Get your running gear on—in The Shining Girls, you’ll be taken on a breathtaking, loopy trip through time.
South African novelist Lauren Beukes, who penned the award-winning sci-fi/fantasy Zoo City, returns with The Shining Girls, a creepy, supernatural thriller set in Chicago, where a dilapidated House (yes, capital “H”) containing a mysterious portal sends the book’s villain back and forth through time. Throughout the 20th century, he dispatches a series of women in brutal fashion, removing a small item from one victim here, depositing it with another there, then materializing back at the House to review his exploits.
A former victim seeks justice against a time-traveling serial killer in Lauren Beukes' new novel.
Kirby Mazrachi has survived horrific wounds as the only victim to escape—barely—one of Harper’s attacks, and she’s obsessed with tracking him down. She knows there’s something wacky about how he operates; impossibly, she remembers that he first visited her when she was 6 years old. An intern at the Chicago Sun-Times, Kirby has lots of archived news records at her disposal, and for help there’s Dan, the sports editor who’s falling in love with her. Otherwise, there doesn’t seem much to recommend this hunt, as Harper appears to hold all the cards.
Beukes, a talented writer, is blessed with a graceful yet spot-on prose style, often bordering on the sublime, and she knows how to tap into the tics and crooked depths of her main characters, especially a plenty-screwed-up Kirby and her druggy mom, Rachel, who are described with startling insight. And of course there’s the character of the House, which, depending on the year you enter it, runs from seductively inviting to a mangled wreck. For any who hold a key, however, it yields a doorway that conquers time.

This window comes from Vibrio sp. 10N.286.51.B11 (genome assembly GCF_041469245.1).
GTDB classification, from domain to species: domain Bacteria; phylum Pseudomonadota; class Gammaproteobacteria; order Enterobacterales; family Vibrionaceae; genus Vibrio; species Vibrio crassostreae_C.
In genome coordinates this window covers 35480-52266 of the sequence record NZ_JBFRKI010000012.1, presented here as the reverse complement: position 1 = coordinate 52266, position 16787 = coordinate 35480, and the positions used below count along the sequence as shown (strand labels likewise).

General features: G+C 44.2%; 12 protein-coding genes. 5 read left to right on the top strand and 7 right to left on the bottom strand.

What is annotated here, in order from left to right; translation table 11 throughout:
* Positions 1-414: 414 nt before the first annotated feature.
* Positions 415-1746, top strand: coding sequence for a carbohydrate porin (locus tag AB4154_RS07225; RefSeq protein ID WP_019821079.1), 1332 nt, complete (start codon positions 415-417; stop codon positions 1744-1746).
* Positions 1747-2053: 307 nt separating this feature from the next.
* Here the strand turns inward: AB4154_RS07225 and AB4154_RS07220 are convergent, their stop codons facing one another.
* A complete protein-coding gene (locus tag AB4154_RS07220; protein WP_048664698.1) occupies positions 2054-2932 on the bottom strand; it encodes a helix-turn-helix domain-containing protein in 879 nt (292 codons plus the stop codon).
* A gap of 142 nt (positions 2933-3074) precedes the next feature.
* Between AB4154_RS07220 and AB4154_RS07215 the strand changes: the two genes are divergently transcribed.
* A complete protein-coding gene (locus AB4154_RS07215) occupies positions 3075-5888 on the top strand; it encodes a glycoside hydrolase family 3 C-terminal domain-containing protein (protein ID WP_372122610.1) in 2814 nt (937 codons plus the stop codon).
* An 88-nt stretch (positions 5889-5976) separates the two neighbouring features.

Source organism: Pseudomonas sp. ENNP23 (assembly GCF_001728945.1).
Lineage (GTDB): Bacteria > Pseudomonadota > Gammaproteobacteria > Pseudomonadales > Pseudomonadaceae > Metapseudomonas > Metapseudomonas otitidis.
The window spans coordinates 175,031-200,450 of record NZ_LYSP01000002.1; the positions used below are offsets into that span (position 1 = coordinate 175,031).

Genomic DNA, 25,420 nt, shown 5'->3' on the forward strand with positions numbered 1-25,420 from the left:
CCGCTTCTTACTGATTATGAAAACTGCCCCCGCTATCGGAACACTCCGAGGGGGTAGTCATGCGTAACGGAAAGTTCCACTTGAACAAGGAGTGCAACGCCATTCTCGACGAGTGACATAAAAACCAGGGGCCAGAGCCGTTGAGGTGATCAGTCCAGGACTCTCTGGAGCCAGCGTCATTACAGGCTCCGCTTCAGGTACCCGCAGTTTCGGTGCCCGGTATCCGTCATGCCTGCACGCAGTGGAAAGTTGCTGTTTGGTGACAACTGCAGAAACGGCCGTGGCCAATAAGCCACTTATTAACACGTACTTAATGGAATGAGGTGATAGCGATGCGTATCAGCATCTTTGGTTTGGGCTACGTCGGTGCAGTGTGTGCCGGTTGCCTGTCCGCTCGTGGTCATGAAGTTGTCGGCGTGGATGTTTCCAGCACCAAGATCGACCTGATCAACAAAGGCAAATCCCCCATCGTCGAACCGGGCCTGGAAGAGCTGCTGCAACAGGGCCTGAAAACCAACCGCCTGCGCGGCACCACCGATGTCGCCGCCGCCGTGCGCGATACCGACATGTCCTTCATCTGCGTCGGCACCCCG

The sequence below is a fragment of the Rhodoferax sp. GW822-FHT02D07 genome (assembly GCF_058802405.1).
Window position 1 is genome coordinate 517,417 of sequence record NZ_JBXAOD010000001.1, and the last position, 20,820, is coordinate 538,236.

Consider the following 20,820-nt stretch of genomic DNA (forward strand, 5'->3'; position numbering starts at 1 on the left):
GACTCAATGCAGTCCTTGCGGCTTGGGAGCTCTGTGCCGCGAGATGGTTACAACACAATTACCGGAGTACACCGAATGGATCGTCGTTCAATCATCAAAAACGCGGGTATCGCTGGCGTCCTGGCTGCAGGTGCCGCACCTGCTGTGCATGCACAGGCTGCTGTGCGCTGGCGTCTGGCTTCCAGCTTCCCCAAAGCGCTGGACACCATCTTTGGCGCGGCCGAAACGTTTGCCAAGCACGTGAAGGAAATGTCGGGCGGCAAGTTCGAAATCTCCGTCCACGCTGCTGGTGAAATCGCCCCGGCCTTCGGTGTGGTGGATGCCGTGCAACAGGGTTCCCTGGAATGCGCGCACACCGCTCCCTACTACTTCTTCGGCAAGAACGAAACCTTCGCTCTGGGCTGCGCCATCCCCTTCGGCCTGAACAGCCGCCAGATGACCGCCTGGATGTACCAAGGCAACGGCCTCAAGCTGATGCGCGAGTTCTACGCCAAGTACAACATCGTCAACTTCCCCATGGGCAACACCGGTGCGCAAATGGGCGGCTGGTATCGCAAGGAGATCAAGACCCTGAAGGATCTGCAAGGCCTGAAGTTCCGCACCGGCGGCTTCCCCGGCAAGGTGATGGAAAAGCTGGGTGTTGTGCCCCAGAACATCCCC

Harper is another matter. Even though we have his evil grins and private murderous satisfactions at our disposal, it’s hard to get much of a look at what drives him. He’s drawn to a select group of women who “shine” for him in some way—with potential or just plain life—and he’s driven to dispose of them violently. Beyond that, we mainly witness his cruel, frenetic journeys.
Whipping back and forth in time gets a trifle confusing and is sometimes a letdown. Chapters skip jarringly among the years and characters, giving us little opportunity to absorb where we are. How much better this author’s talent would shine if she were to send us a more lasting, intelligent thrill.